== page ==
Instant Messaging in Korean Families: Creating Family through the Interplay of Photos, Videos, and Text
Extending previous research on family interaction (e.g., Tannen, Kendall, and Gordon 2007; Gordon 2009) and online multimodal discourse (e.g., Gordon forthcoming), I use interactional sociolinguistics to analyze instant messages exchanged among members of Korean families(-in-law). I explore how family talk is formulated and fostered online through technological affordances and multimodalities. Data are drawn from 5 chatrooms of 5 Korean families(-in-law), or 17 adult participants, on KakaoTalk, an instant messaging application popular in South Korea.In their instant messaging, family members accomplish meaning-making through actions and interactions, between online and offline, and with visuals and texts. This analysis employs the notion of "entextualization" (Bauman and Briggs 1990; Jones 2009), or the process of extracting and relocating (a part of) discourse, actions, materials, and media into a new context. I suggest that this meaning-making process is fundamental to understanding how intertextuality and framing are interconnected (see Gordon 2009), especially in technology-mediated multimodal interaction. I also draw on Tannen's (1994a, 2007) theorizing on power and solidarity and Gershon’s (2010a, 2010b) concept of "media ideologies" to explore familial identity work, especially concerning intergenerational family relationships such as between in-laws and between grandparents and grandchildren, as well as between spouses who manage marital and parental bonds in the context of a long-distance marriage.First, I illuminate the prominent role of everyday photo-/video-sharing in family instant messages and demonstrate how this practice contributes to making meanings. By taking photos and videos, family members perform a form of entextualization that necessarily entails “resemiotization” (Iedema 2003); through technological affordances and multimodalities, everyday moments from life are brought online through visuals and text. I show how different trajectories of meaning-making are created depending on whether photos and videos are shared with or without captions. I characterize this process as 'continuous reframing’ (participants offer different orientations to the photos and videos, as well as the current interaction about them) and ‘enriching intertextuality' (among various technologically-enabled options, participants choose specific ways to capture, share, and communicate about everyday experiences, while also building upon previously shared visuals and texts). I demonstrate how it is accomplished through mutual participation between senders and receivers.Second, I show how family members, during everyday photo-/video-sharing, assume "footings" (Goffman 1981), or alignments, in their chats, thereby enacting various familial identities by using language in patterned ways in recurring interactional activities that include requesting photos and videos of family children, having imaginary conversation with non-present family children, and reporting on babysitting. This suggests how intergenerational family experiences are multimodally and virtually constructed in family chatrooms.Third, extending the idea that family discourse consists of ritualized linguistic patterns (what Gordon 2009 calls "extreme intertextuality") and recurring frames of family experiences, I examine instant messages exchanged, as well as everyday photos shared between members of a married couple in a long-distance relationship. I show how they create and enact their virtual married life to act as both marriage partners and parents.Broadly, my analysis highlights online chat as a site for contemporary family discourse that is coupled with technological affordances and multimodalities. This expands upon the view that family is a discursive construct, demonstrating how the interplay of photos, videos, and text contributes to creating family online. It also illustrates how traditional and contemporary perspectives on family and gender are (re)produced, along with Korea's age-centered culture and language use, online. This study contributes to our understanding of family interaction by examining family discourse in a language that is relatively understudied in this context (Korean), in relatively understudied types of family relationships (in-laws and grandparent-grandchild relationships), in a relatively uncommon family situation (long-distance marriage), and in a relatively new context of communication (instant messaging).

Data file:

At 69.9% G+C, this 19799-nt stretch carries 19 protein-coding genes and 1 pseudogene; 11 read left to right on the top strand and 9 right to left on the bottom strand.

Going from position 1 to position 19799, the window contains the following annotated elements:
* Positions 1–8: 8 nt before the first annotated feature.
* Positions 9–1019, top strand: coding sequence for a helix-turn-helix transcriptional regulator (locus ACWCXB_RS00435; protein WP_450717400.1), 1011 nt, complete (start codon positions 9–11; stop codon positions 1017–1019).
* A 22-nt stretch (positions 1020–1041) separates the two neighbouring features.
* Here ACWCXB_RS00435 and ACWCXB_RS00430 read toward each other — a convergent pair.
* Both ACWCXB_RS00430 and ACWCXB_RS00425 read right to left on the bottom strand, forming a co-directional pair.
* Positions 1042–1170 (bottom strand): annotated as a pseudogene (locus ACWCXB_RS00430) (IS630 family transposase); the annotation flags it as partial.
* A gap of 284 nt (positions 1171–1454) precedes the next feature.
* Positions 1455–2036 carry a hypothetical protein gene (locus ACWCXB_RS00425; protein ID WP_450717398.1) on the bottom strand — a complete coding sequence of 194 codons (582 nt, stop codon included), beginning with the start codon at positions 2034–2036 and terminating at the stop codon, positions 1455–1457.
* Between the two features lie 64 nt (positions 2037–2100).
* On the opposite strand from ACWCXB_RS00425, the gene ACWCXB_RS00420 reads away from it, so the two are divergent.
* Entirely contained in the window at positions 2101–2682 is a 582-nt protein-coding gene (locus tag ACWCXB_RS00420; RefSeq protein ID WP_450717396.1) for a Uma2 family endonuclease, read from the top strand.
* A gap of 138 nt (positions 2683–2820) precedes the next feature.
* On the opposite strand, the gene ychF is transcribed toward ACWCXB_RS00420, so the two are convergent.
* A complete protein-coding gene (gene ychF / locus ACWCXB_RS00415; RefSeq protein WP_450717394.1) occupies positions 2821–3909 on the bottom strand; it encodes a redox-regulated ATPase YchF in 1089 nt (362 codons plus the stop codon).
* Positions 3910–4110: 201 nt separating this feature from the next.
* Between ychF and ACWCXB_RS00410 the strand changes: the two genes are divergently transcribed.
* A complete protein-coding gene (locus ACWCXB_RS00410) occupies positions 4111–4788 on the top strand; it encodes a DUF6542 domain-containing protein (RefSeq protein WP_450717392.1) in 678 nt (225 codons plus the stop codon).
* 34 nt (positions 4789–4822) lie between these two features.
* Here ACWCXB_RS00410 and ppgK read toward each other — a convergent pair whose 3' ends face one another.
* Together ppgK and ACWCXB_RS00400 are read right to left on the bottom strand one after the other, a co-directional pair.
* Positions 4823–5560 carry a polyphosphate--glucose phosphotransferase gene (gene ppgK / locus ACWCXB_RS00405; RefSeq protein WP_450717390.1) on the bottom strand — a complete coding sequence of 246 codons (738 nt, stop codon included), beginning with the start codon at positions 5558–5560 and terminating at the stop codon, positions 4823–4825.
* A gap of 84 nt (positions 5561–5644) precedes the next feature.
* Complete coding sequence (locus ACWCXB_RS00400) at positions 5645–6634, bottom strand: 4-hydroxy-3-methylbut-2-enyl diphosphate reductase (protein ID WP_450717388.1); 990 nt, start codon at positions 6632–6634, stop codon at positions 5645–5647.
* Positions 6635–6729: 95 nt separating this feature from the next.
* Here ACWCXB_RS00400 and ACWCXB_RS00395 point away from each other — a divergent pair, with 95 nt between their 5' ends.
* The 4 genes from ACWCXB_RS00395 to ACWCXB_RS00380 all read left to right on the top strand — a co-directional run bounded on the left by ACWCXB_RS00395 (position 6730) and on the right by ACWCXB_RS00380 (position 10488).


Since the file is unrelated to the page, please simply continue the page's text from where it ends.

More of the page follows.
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Choe, Hanwool (Georgetown University, 2015)This study investigates listenership in Instant Messages among five Korean females including the researcher via KakaoTalk messenger (KakaoTalk), a free instant messaging application popular in South Korea. The goal is 1) ...